Here exponentially localized can be thought in a non-rigorous manner as a measure that is mostly supported on a sparse number of nodes.

Some intuition can gained by thinking about a diffusion process, e.g., we know that in presence of a "confining potential" e.g., $V(x)\approx x^2/2$, the Fokker-Planck equation in 1D will have an exponentially localized stationary distribution (Boltzmann distribution).

$\dfrac{\partial P}{\partial t}-\partial_x(P\partial_x V)=\sigma\partial_{xx}P$

Is there corresponding Markov Chain literature that also studies such localization properties, e.g. providing conditions on the Markov chain transition matrix that lead to such localization ?

  • $\begingroup$ What about MCMC for any Gibbs measure? $\endgroup$ Commented Feb 8, 2023 at 19:56
  • $\begingroup$ @SteveHuntsman Can you elaborate more. I understand MCMC constructs a Markov Chain with a given distribution. But if you are given such a chain, can you tell (without actually computing the stationary distribution) that the stationary distribution will be localized ? $\endgroup$ Commented Feb 9, 2023 at 3:39
  • $\begingroup$ Can I interpret the question as something like "when can one guarantee that a Markov chain admit an invariant measure which has good concentration properties, without explicit knowledge of said invariant measure?"? $\endgroup$
    – πr8
    Commented Feb 9, 2023 at 23:10
  • 1
    $\begingroup$ @πr8 Yes, thats the spirit of the question. $\endgroup$ Commented Feb 9, 2023 at 23:15

1 Answer 1


I will give some answers in terms of diffusion processes, since the examples are easiest for me to describe in that context. There are more general examples which follow the same pattern, but typically require additional care to state rigorously.

Suppose that you are interested in the Markov process

$$\mathrm{d} X = b(X) \, \mathrm{d} t + \mathrm{d} W,$$

with $b$ some vector field. If $b$ is contractive, in the sense that for some $K > 0$, the inequality

$$\langle b(X) - b(Y), X - Y\rangle \leqslant - K \| X - Y \|_2^2$$

holds globally, then it follows that the invariant measure of the process is unique and has sub-Gaussian concentration with a constant depending on $K$, see e.g. here for details.

Actually, suppose that it only holds that

$$\langle b(X) - b(Y), X - Y\rangle \leqslant - K ( \| X - Y \| ) \cdot \| X - Y \|_2^2$$

for some regular function $K$ which may be negative, but satisfies $\lim \inf_{r \to \infty} K(r) > 0$, i.e. 'distant contractivity'. In this case, sub-Gaussian concentration again holds for the invariant measure (under a few bonus regularity assumptions, and with a slightly harder-to-derive constant) as a consequence of the results in this work.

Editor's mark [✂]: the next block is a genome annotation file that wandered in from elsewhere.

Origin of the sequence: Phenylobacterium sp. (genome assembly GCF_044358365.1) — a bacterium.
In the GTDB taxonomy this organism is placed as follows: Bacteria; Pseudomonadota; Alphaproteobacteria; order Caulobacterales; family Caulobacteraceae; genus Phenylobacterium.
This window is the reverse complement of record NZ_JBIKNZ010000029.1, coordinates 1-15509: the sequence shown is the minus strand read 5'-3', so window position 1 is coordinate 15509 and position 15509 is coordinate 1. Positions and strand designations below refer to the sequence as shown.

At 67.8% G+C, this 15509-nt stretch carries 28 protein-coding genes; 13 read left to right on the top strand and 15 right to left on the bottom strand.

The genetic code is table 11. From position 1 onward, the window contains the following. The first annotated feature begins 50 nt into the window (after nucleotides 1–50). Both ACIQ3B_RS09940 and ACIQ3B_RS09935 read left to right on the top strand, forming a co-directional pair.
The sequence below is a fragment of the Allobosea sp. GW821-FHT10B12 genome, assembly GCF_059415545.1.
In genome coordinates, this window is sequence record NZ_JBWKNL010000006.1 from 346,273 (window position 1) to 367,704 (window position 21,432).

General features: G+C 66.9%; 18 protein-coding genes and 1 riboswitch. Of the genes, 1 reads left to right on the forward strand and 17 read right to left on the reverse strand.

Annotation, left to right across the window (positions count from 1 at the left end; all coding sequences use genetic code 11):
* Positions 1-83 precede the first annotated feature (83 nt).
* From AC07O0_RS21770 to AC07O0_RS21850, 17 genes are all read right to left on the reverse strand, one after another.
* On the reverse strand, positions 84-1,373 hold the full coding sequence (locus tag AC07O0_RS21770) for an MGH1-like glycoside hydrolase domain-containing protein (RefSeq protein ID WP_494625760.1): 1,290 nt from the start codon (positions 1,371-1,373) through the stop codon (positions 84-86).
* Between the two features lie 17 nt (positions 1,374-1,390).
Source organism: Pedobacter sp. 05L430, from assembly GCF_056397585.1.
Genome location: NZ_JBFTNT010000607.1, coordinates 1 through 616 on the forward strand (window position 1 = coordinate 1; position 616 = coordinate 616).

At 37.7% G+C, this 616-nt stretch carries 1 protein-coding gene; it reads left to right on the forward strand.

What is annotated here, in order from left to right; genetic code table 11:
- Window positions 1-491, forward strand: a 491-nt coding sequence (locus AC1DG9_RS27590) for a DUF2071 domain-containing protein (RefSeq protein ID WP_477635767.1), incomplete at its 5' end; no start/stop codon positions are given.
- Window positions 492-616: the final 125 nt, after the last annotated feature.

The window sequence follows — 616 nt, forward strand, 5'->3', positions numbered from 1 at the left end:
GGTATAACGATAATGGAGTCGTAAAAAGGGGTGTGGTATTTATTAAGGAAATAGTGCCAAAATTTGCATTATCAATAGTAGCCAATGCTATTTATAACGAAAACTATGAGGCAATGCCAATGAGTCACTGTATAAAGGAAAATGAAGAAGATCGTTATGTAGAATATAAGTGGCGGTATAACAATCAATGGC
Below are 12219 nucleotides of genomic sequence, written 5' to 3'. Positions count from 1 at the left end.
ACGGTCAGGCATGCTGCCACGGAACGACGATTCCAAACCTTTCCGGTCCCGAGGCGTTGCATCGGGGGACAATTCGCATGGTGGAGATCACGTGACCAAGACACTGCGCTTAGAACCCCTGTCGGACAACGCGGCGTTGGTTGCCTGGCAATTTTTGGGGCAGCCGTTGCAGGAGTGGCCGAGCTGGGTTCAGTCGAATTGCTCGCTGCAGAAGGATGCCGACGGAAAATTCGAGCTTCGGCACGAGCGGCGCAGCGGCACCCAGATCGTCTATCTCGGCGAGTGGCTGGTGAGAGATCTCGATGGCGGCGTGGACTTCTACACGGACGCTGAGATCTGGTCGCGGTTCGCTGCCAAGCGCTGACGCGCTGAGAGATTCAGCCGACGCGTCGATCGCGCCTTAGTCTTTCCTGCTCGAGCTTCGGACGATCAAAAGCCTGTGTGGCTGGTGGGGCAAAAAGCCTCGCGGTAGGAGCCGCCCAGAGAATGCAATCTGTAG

In another direction, suppose that the same diffusion satisfies a drift condition, i.e. there is some positive, coercive function $V$ with reasonable sub-level sets such that

$$LV \leqslant -\gamma V + C$$

for some $\gamma, C > 0$, where $L$ is the infinitesimal generator of the diffusion. Then, results along the lines of this work give that the invariant measure satisfies a Poincaré inequality, and hence admits sub-exponential concentration. Under stronger drift conditions, a subset of the same authors are able to obtain various stronger concentration properties; see this chapter for a collection of examples to this effect.

[ Note: I realised after initial posting that this latter example requires the reversibility of the process, which is often difficult to check without knowing the invariant measure of the process ]

  • $\begingroup$ Thanks, I have started going through these papers. They all seem to be in the "class" of the examples similar to the one that I mention in the OP. Are there qualitatively other ways of "certifying/guaranteeing" or even guessing the sparsity of the invariant distribution of a given Markov chain ? $\endgroup$ Commented Feb 15, 2023 at 17:10
  • $\begingroup$ Depends on what sort of scenarios you have in mind. I am most familiar with settings in which the Markov chain i) has 'local' dynamics and ii) mixes quickly; often the combination of these two is sufficient to guarantee that the invariant measure is well-concentrated. $\endgroup$
    – πr8
    Commented Feb 16, 2023 at 11:31

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